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The Leica M11: A Masterclass of Digital Photography — And Restraint

The Red Dot's got a new flagship, and it's everything you'd hope.

leica m11
Henry Phillips

This morning, Leica, the famed maker of iconic compact rangefinder cameras and lenses, introduced its newest flagship, the M11 ($8,995). Truthfully, you'd be hard-pressed to tell it from the outgoing M10, or even the original M3 which was introduced 68 years ago in 1954. Of course, this is kind of the whole point of the M series.

It's best to think of the M as one of those luxury products that was beautifully over-engineered for a very specific group of nerds and that has since found life as a phenomenal example of attention-to-detail, craftsmanship and devotion to a central mission. In the case of a Rolex Submariner, it's keeping time very well underwater. For the Porsche 911, it's going around a track very quickly without being too complicated. With Leica M rangefinders, it's shooting the highest quality photos in the absolute smallest possible package.

leica m11 top
From the exterior, the M11 is nearly indistinguishable from its older siblings. The function button that was on the front has moved to the top and the ISO dial now reflects a base ISO of 64, but the camera maintains the same exterior proportions and overall aesthetic of the M10. Not to say that’s a bad thing...
Henry Phillips
leica m11 bottom
In my press briefing, Leica mentioned the redesigned bottom of the M11 carefully and in apologetic tones. The removable base plate that’s been included on all M cameras since the beginning of time is gone. Truthfully, not a single person on earth should be upset about this. Instead, enjoy the fantastic USB-C port, bigger battery, and the most satisfying battery-release switch on earth (same one as the SL and Q).
Henry Phillips

At the core of the M11 is what was excellent about the M10: classic film-camera proportions, a slew of physical controls (including an ISO-setting wheel near the viewfinder), that same fantastic rangefinder focusing system, compatibility with basically every Leica rangefinder lens made in the last 60 years and a simple, refined user interface. For such an analog experience, you'd be surprised to learn that where the M11 builds on the formula is almost entirely in the digital bits.

28mm, f/11, ISO 64, 1/80

The amount of detail and dynamic range included in the full-fat 60-megapixel images is staggering. You’ll likely want to spend most of your time shooting at the reduced, 36 megapixel size just to spare your computer, but the sensor is an absolute wonder. Also of note: the absurdity of Leica’s lenses is on full display with the M11, this 28mm Summilux came out in 2015, but it shines even brighter these days with a super-high resolution sensor behind it.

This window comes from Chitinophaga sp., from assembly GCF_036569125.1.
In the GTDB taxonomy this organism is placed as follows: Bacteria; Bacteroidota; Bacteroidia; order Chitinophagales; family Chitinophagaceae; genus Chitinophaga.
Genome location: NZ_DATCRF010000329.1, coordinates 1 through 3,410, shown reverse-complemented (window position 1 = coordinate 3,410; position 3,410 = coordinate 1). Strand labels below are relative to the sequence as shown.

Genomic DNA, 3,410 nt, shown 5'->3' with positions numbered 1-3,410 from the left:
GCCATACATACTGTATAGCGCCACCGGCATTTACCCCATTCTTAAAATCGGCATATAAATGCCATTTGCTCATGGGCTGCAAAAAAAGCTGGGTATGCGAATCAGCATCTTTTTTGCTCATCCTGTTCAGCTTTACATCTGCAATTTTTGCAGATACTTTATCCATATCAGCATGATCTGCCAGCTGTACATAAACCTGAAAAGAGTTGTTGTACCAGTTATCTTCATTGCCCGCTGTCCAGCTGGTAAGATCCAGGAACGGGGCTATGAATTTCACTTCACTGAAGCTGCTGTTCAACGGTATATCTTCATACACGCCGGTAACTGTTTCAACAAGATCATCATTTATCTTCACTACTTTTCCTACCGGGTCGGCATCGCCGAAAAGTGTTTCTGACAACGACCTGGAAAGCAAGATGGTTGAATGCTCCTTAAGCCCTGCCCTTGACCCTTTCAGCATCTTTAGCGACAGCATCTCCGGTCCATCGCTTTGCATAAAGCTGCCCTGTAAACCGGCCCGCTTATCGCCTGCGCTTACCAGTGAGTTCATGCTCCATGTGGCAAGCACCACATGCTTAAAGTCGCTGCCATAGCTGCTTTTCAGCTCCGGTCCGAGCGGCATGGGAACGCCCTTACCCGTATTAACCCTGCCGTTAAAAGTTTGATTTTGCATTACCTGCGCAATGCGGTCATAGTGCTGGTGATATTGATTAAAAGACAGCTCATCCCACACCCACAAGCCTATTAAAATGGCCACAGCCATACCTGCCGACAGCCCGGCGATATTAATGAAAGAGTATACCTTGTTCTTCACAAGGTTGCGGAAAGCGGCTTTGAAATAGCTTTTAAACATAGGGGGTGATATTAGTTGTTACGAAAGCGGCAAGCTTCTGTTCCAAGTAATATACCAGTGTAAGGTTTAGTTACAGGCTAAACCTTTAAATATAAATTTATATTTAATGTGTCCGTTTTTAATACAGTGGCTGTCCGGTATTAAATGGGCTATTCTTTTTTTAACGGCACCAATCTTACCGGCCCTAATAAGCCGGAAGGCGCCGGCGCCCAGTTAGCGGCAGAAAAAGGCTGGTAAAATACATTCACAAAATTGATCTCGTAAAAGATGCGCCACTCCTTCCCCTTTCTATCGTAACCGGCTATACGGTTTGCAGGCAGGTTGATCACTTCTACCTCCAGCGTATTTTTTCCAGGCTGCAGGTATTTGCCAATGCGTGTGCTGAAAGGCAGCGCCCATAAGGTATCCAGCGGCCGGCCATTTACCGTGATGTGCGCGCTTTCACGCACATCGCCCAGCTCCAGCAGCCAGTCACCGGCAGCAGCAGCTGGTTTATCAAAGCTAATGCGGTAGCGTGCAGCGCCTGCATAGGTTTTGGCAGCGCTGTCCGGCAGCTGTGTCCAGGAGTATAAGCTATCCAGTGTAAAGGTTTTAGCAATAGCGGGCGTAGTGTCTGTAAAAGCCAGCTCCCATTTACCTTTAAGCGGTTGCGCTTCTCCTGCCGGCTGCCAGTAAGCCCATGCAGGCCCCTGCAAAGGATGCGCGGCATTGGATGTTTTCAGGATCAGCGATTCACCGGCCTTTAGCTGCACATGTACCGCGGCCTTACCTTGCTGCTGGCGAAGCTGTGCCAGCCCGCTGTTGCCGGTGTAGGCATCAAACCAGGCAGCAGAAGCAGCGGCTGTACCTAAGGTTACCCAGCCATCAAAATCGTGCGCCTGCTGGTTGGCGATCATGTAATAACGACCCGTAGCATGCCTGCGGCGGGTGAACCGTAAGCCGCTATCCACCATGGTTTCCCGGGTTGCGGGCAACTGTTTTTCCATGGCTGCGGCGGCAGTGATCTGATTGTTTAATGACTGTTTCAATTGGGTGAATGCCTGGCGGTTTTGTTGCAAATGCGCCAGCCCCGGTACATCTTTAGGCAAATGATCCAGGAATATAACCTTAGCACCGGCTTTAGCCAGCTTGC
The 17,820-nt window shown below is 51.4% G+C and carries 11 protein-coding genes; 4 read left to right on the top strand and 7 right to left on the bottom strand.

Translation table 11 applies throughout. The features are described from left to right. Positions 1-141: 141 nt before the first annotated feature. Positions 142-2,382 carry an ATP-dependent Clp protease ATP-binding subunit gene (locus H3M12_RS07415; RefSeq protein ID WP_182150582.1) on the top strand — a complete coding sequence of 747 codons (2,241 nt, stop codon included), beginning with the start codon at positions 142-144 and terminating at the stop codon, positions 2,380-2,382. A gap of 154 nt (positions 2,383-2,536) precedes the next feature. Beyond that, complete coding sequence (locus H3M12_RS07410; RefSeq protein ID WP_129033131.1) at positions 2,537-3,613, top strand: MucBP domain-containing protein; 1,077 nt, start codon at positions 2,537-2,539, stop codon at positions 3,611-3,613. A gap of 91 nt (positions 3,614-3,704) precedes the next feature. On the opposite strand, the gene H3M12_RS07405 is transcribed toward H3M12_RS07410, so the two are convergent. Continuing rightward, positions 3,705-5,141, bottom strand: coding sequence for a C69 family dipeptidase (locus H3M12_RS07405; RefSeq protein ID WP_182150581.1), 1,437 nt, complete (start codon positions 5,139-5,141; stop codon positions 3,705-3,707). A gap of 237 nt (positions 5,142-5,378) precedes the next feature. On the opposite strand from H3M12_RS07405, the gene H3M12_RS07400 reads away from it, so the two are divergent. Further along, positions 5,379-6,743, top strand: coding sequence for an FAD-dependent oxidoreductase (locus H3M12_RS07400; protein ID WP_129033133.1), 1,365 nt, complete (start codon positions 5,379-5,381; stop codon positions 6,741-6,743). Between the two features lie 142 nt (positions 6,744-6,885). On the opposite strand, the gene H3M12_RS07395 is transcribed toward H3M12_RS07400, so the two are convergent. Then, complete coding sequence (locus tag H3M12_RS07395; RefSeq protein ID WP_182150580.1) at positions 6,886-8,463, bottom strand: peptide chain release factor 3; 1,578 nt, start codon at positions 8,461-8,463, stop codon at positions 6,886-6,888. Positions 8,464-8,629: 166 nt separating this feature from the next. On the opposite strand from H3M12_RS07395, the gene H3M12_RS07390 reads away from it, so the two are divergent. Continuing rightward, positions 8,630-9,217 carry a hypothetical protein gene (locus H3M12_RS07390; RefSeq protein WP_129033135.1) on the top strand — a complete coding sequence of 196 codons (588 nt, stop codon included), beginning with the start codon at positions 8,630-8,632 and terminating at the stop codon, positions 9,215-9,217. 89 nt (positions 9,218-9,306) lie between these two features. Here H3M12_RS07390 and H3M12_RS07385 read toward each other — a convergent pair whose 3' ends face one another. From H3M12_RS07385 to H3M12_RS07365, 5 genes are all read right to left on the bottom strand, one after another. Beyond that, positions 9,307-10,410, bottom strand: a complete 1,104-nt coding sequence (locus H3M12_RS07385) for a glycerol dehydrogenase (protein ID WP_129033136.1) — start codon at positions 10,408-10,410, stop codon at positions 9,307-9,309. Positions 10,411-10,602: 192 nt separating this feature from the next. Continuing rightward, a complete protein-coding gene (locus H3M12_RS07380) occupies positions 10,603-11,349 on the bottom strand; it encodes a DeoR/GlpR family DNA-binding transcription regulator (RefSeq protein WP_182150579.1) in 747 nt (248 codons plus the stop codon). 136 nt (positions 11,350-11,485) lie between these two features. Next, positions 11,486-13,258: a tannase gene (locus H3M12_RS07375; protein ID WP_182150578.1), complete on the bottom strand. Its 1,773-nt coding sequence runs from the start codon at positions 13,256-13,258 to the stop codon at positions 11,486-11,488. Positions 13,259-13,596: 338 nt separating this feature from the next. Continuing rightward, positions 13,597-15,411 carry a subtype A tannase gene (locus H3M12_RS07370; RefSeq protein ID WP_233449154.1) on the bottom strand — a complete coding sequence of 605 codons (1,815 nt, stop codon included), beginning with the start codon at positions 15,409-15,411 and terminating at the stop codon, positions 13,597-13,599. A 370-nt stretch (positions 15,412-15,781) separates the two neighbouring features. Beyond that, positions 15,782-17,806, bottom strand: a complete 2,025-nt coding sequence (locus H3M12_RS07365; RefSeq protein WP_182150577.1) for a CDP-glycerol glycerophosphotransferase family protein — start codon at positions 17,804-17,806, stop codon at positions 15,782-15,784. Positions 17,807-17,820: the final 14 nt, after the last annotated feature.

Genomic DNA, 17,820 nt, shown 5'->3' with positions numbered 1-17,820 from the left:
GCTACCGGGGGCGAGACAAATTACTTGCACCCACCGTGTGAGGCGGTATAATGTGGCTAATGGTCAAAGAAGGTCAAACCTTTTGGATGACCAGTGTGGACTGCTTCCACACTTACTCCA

Henry Phillips

The biggest selling point of the M11 is its brand new sensor. It's a full-frame backside-illuminated unit that tops out at 60 megapixels. However, through the magic of a technology called pixel binning (common on some smartphones) it can also produce a 36- or 18-megapixel image, with improved dynamic range and noise performance (along with a substantially reduced file size). In addition to this wizardry, they've lowered the sensor's base sensitivity to an ISO of 64 (down from ISO 100). Nikon users will recognize this as a fantastic little treat that not only allows shooting with wider apertures in daylight, but also brings the sensor's dynamic range up to a whopping 15 stops. All this adds up to the highest performing sensor ever fitted to a Leica M camera.

This is a 100% crop of one of the M11’s 60-megapixel images. A couple of things to note: 1) are you kidding me with that level of detail? 2) this was shot at f/1.4, on a manual-focus camera, while I was rushing out the door because I needed to send this camera back to Leica. Rangefinder focus and Leica Summilux lenses are two of life’s greatest pleasures.
Henry Phillips

Additionally, Leica's rethought how the camera stores images and connects to the world around it. They've added 64 gigabytes of onboard storage (in addition to the standard SD card slot) and added a USB-C port that allows for a host of new features. For one thing, you'll be able to charge the camera through it, but more exciting is the revamped Leica FOTOS app that will allow you to run a physical connection from the camera to an iPhone or iPad and quickly transfer those gigantic 60-megapixel raw files (about 62 megabytes each) instead of relying on Bluetooth or Wi-Fi.

And the wild part? That's kind of it. Leica made the battery bigger and changed the inscription on the top of the camera from "M10" to "M11" but 99 percent of the people who see it will think it's a film camera and nearly all of the one percent that know it's a digital M won't be able to tell if it's an M10 or an M11.

The only person that will know you've got the best compact digital camera ever made is you.


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